The Coventry Cathedral in England rose like a phoenix from the ruins of the bombed out St. Michael’s Church. In 1940, the Luftwaffe in its ‘Operation Moonlight Sonata,’ reduced to rubble the City of Coventry. The Germans reckoned without the faith and resilience of the people, who on the very next day decided that they would rebuild the Cathedral. Though it took fifteen years for this to happen, the Cathedral today stands proudly as a magnificent modern ‘theatre of worship.’
Beside it stand the ruins of the old church, open to the skies and still considered consecrated ground. Its tower and spire 295 feet high, loom into the skies. The Altar of Reconciliation holds pride of place, but there are many other plaques engraved on the walls. The words “Father Forgive” inscribed on the partially burnt out cross, spell the ethos of the Christian Church.
Most people fail to notice the remnants of very old buildings at the entrance to the Visitors’ Centre. These are the ruins of the earliest church in Coventry, which was dedicated to St. Mary. It was founded as a Benedictine Nunnery by Leofric, Earl of Mercia and his wife Godiva in 1043. With the dissolution of monasteries in 1539, the building fell into decay.
Most of us remember Lady Godiva because of the legend associated with her name. Some women strip for a living; some do it for a lark. Some do it for publicity, but the lovely lady of Coventry did it for a worthy cause. In the 11th century, her husband Leofric levied crippling taxes on the people of Coventry. This saintly woman pleaded with her husband to remit his orders. He agreed to do it on one condition – that she ride naked through the streets of Coventry. A decree was sent out to the people to stay indoors during this time, and bolt their windows and doors. But a tailor who was later called ‘Peeping Tom’ couldn’t contain his curiosity. He drilled a hole in his door to catch a glimpse of the naked lady, but was immediately struck blind. One wonders why a godly man like Leofric wanted to humiliate his wife. Was it a form of sexual sadism? Or did he want to test whether she was genuinely concerned about her subjects? Her readiness to take up the challenge must have convinced him of her sincerity, and the taxes were promptly withdrawn. The people of Coventry did not forget the goodness of Godiva. She has been immortalized in black marble. Her naked statue astride a horse, covered only by her cascading hair, stands under a canopy at the Cathedral’s Lane Shopping Centre. Godiva lived between 997 – 1067 A.D. She was a widow when Leofric married her. Both of them were benefactors of religious houses. After Leofric’s death she was the only woman in England with such major land holdings.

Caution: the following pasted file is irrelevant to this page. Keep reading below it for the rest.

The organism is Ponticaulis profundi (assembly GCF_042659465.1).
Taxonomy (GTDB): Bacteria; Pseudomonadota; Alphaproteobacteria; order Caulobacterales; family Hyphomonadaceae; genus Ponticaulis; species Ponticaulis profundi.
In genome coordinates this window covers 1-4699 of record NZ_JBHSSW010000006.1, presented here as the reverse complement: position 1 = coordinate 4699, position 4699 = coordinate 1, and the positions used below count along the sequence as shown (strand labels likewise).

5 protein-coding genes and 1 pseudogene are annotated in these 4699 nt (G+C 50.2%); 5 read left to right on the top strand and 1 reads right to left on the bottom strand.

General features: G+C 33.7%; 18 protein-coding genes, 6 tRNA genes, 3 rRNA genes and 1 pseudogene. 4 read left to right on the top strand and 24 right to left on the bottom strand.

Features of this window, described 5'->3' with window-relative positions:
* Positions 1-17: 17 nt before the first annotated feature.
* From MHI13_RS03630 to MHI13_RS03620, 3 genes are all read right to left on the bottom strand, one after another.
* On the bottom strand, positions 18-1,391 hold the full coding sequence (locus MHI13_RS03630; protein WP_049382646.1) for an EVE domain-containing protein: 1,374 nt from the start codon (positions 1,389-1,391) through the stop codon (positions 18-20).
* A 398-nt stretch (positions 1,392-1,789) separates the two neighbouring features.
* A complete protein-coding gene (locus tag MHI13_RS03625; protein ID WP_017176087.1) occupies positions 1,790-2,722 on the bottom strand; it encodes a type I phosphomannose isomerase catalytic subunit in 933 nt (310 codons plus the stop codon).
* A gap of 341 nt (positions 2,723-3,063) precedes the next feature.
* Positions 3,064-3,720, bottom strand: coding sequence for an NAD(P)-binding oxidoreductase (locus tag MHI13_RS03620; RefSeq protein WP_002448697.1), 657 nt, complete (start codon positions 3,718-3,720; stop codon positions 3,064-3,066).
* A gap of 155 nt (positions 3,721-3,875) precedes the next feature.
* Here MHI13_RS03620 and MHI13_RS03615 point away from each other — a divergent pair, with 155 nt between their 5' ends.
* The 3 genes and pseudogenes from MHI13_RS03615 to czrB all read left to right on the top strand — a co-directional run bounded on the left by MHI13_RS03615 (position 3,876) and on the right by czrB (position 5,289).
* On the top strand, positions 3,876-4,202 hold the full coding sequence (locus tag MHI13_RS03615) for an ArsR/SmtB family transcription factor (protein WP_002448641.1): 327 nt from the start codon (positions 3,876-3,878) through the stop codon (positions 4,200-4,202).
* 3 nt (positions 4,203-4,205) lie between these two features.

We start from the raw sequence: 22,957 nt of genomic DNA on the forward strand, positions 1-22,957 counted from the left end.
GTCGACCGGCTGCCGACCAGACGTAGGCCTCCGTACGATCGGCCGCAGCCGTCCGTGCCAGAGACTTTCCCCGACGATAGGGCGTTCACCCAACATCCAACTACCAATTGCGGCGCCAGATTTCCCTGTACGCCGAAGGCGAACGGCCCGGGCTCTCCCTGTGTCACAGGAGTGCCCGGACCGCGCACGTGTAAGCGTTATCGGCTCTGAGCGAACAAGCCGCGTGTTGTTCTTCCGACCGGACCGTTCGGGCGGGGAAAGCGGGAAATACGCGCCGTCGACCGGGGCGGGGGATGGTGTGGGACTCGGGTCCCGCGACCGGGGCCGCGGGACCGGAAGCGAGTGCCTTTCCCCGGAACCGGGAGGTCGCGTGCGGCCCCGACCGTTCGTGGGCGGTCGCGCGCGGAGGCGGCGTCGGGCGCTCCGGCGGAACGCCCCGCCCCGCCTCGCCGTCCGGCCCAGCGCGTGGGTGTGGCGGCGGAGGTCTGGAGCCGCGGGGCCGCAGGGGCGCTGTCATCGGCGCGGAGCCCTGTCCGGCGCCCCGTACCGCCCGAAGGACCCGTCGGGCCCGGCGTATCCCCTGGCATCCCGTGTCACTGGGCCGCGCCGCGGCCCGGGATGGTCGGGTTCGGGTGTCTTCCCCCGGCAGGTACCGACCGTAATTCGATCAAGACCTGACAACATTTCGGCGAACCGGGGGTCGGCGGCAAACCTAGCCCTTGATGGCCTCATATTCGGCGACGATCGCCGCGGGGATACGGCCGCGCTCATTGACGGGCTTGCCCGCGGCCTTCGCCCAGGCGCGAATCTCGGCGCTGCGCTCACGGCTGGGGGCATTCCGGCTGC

A commemoration of Godiva’s legendary ride was instituted on May 31st 1678, and continued till 1960. But in 1980 after a gap of twenty years, a Coventry resident called Pru Porretta took on the role of present day Godiva. She leads a procession through town on Godiva’s birthday, which culminates in a celebration at the Cathedral ruins. Her aim is to bring various ethnic, cultural and religious communities together, through music, dance and story telling. Her band of helpers, are known as the Godiva Sisters.
Pru breathes the spirit of Godiva. She works with schools and communities, and brings the story of Godiva to life. Her conducted tours through the city are interesting and informative. And for those who would like to explore the darker side of Coventry, she conducts ghost tours too.
A visit to Wittenberg was a pilgrimage long overdue. The town has been immortalized by Martin Luther, the monk who rebelled against the Catholic Church in the 16th century, for selling indulgences to gullible people, as a sacrament of penance. His act of nailing his 95 theses to the door of the Castle Church in Wittenberg was the beginning of the Protestant Reformation in Germany.
The entire town pays tribute to its hero through its churches, statues, Theological colleges and various other landmarks. But what struck me when I entered the Luther House where he lived and worked for many years, was the imposing sculpture of Katherine von Bora, a woman who defied tradition and shocked the Christian world of the 16th century with her daring-do. Few applauded her courage. Most thought she was a schemer. Her enemies were many, and friends just a handful. But she proved herself a worthy mistress of the Black Cloister, the house given to Martin Luther by the Elector John, as his permanent residence.